"I got her into a good school, but she's not as academic as I am, which is a disappointment to me"

but her art teacher loves her. Strangely enough, she doesn't like him because she feels embarrassed about being complimented on her work confused.
"She feels incompetent and like a failure because she's not the best student at her school and this bothers me and she knows it, so she lacks self-worth. This is also a disappointment to me"

She had to read To Kill a Mockingbird last summer, and absolutely hated it, but I remember loving that book.
"She doesn't like everything that I like. She's not a carbon copy of me and I don't understand. This is another disappointment to me"

I'm being harsh because I don't think you mean to be this way. I don't think you want to alienate your daughter, you do seem more baffled than mean, but it's still affecting her negatively. You are too pushy (2-3 hours of free time a day is really very little for a child) and you are making something out of nothing. Your daughter reads for pleasure, that's great, that's a great thing. You say you don't want to make reading a punishment but you're already trying to make it a chore, which it shouldn't be. Talk to her about her favourite manga and try to find books with similar themes. You can't keep assuming she'll like every book you liked. It must be hard for her to not be interested in the romance stories her friends are interested in or the classics her mother is.

Maybe try goodreads or something like that, add the manga she likes and some novels ought to start coming up as suggestions of what other people liked too.

BertieBotts Tue 10-Jun-14 21:15:38

Manga are Japanese comics.

I just think people are odd about reading like it's some endlessly worthy pursuit which is better than all others. I like reading, have always loved it but I like to do other things as well and have been through stages of my life where I didn't read as much as others.

She can pick up vocabulary from films, articles, real life. Even manga grin Not just a specific category of books.

I hated all of my GCSE English texts. Happened to come across one in a different context as an adult and liked it. I think it's the forced reading and analysing every half sentence which put me off.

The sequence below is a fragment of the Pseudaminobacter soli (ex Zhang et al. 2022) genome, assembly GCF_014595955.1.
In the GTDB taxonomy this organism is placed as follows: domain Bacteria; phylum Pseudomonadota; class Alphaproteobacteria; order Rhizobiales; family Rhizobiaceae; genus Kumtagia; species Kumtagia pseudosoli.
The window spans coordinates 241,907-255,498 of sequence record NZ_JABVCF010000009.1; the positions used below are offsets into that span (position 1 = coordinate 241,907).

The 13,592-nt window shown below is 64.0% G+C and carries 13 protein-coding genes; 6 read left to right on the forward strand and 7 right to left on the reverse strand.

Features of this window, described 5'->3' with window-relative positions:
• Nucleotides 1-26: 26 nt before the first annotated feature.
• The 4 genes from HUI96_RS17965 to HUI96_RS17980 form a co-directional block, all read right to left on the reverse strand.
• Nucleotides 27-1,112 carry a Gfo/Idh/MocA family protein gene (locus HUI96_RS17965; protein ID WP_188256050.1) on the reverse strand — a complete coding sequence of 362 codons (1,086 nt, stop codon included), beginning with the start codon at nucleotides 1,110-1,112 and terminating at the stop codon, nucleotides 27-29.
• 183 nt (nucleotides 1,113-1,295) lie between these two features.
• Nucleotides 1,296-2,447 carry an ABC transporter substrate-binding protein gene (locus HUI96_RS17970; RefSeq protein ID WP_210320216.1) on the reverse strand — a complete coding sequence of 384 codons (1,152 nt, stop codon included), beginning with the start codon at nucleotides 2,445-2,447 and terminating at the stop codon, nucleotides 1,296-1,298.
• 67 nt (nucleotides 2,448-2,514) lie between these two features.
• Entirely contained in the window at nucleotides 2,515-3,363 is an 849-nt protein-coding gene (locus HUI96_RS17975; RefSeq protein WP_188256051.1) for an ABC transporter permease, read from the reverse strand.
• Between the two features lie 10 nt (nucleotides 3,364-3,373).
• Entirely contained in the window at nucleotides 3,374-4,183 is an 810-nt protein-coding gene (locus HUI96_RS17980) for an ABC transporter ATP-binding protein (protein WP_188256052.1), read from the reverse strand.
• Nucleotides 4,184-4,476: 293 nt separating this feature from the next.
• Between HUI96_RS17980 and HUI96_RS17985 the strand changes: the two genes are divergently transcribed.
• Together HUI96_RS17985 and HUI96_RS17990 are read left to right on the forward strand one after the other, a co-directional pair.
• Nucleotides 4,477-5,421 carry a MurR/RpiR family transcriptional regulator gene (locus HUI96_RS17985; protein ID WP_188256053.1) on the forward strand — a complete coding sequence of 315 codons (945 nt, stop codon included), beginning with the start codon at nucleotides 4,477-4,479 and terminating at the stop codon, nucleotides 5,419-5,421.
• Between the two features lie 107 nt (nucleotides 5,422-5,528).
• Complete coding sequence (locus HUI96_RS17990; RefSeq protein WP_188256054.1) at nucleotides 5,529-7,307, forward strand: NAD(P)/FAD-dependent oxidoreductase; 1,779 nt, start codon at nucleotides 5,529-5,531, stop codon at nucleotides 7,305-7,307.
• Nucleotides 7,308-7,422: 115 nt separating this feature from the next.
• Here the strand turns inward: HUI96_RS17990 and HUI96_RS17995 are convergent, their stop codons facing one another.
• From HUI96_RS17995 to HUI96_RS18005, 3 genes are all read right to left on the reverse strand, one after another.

BigBirdFlies Thu 12-Jun-14 13:14:02

Well I've been flamed, and there was me wondering whether to post this in AIBU wink

Sadly I'm no literary genius, my grade D English A'Level proves this. Anyway good news, she got her English end of year exam back and scored 7c grin. She was delighted with this and so was her English teacher.

I think Mr Gove would love her because she told me she can't get on with American classics. She hated Of Mice and Men (actually it is quite gruelling), but has been looking at Great Expectations and has noted that Dickens knew how to tell a story and invent interesting characters. I mean don't get me wrong, she hasn't read it, but has skimmed it.

So I'm feeling a bit reassured. It's also nice to know that other teenagers don't read. I guess when I was a teen TV was mostly boring, so it was either read or listen to Smiths songs in the dark reflecting on how miserable I was. I'll have a look at some of the suggestions upthread, thanks to everyone who provided these.

bigTillyMint Thu 12-Jun-14 13:20:16

I think a lot of teens give up reading - DD and DS were avid readers until secondary and they were deluged with homeworksad

The English curriculum has not excited them at all, GCSE even less so.

Glad to hear her level is 7C - despite not really reading for pleasure any more, mine seem to be doing OK with English.

BigBirdFlies Thu 12-Jun-14 13:40:37

Exactly the same bTM, secondary education does seem to stop children reading because of homework. Oh well, I guess no harm done, and I suppose we all have different hobbies and interests.

lljkk Thu 12-Jun-14 13:44:53

Mine was keen reader until he got an iPad (sigh).
He'll still read the odd Warhammer novel or Andy McNab book.
Oh, and Calvin & Hobbes. Still a hit.